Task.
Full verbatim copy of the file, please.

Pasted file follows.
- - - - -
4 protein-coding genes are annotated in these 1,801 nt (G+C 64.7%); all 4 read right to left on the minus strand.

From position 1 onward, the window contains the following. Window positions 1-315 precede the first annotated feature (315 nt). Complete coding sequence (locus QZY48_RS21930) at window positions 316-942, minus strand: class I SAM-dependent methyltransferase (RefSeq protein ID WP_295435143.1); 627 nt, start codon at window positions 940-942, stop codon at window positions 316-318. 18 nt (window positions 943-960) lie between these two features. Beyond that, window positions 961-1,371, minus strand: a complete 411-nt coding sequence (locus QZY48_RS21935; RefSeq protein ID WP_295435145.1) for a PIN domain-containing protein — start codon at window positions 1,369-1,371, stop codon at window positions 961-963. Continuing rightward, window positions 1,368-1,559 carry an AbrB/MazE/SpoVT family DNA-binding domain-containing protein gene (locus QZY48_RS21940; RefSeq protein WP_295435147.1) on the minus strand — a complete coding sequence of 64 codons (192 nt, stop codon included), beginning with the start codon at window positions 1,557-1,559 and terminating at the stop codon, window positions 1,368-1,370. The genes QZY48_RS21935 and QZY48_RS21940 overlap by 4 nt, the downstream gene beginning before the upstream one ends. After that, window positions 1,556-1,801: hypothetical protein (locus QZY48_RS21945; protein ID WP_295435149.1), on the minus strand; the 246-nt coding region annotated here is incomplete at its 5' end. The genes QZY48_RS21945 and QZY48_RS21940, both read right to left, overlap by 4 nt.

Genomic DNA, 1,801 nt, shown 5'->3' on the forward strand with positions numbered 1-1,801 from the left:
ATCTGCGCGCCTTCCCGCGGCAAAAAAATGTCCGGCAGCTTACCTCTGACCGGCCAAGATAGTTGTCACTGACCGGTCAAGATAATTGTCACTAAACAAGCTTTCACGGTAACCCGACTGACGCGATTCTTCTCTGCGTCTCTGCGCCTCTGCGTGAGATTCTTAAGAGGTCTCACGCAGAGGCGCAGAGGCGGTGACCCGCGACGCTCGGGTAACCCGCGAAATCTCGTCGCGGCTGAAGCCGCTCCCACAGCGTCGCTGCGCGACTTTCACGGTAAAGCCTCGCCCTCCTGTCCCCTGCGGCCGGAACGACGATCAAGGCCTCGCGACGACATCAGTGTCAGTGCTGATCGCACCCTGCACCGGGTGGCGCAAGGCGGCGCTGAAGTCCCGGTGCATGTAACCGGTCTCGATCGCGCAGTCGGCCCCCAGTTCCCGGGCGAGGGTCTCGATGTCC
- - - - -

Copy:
4 protein-coding genes are annotated in these 1,801 nt (G+C 64.7%); all 4 read right to left on the minus strand.

From position 1 onward, the window contains the following. Window positions 1-315 precede the first annotated feature (315 nt). Complete coding sequence (locus QZY48_RS21930) at window positions 316-942, minus strand: class I SAM-dependent methyltransferase (RefSeq protein ID WP_295435143.1); 627 nt, start codon at window positions 940-942, stop codon at window positions 316-318. 18 nt (window positions 943-960) lie between these two features. Beyond that, window positions 961-1,371, minus strand: a complete 411-nt coding sequence (locus QZY48_RS21935; RefSeq protein ID WP_295435145.1) for a PIN domain-containing protein — start codon at window positions 1,369-1,371, stop codon at window positions 961-963. Continuing rightward, window positions 1,368-1,559 carry an AbrB/MazE/SpoVT family DNA-binding domain-containing protein gene (locus QZY48_RS21940; RefSeq protein WP_295435147.1) on the minus strand — a complete coding sequence of 64 codons (192 nt, stop codon included), beginning with the start codon at window positions 1,557-1,559 and terminating at the stop codon, window positions 1,368-1,370. The genes QZY48_RS21935 and QZY48_RS21940 overlap by 4 nt, the downstream gene beginning before the upstream one ends. After that, window positions 1,556-1,801: hypothetical protein (locus QZY48_RS21945; protein ID WP_295435149.1), on the minus strand; the 246-nt coding region annotated here is incomplete at its 5' end. The genes QZY48_RS21945 and QZY48_RS21940, both read right to left, overlap by 4 nt.

Genomic DNA, 1,801 nt, shown 5'->3' on the forward strand with positions numbered 1-1,801 from the left:
ATCTGCGCGCCTTCCCGCGGCAAAAAAATGTCCGGCAGCTTACCTCTGACCGGCCAAGATAGTTGTCACTGACCGGTCAAGATAATTGTCACTAAACAAGCTTTCACGGTAACCCGACTGACGCGATTCTTCTCTGCGTCTCTGCGCCTCTGCGTGAGATTCTTAAGAGGTCTCACGCAGAGGCGCAGAGGCGGTGACCCGCGACGCTCGGGTAACCCGCGAAATCTCGTCGCGGCTGAAGCCGCTCCCACAGCGTCGCTGCGCGACTTTCACGGTAAAGCCTCGCCCTCCTGTCCCCTGCGGCCGGAACGACGATCAAGGCCTCGCGACGACATCAGTGTCAGTGCTGATCGCACCCTGCACCGGGTGGCGCAAGGCGGCGCTGAAGTCCCGGTGCATGTAACCGGTCTCGATCGCGCAGTCGGCCCCCAGTTCCCGGGCGAGGGTCTCGATGTCC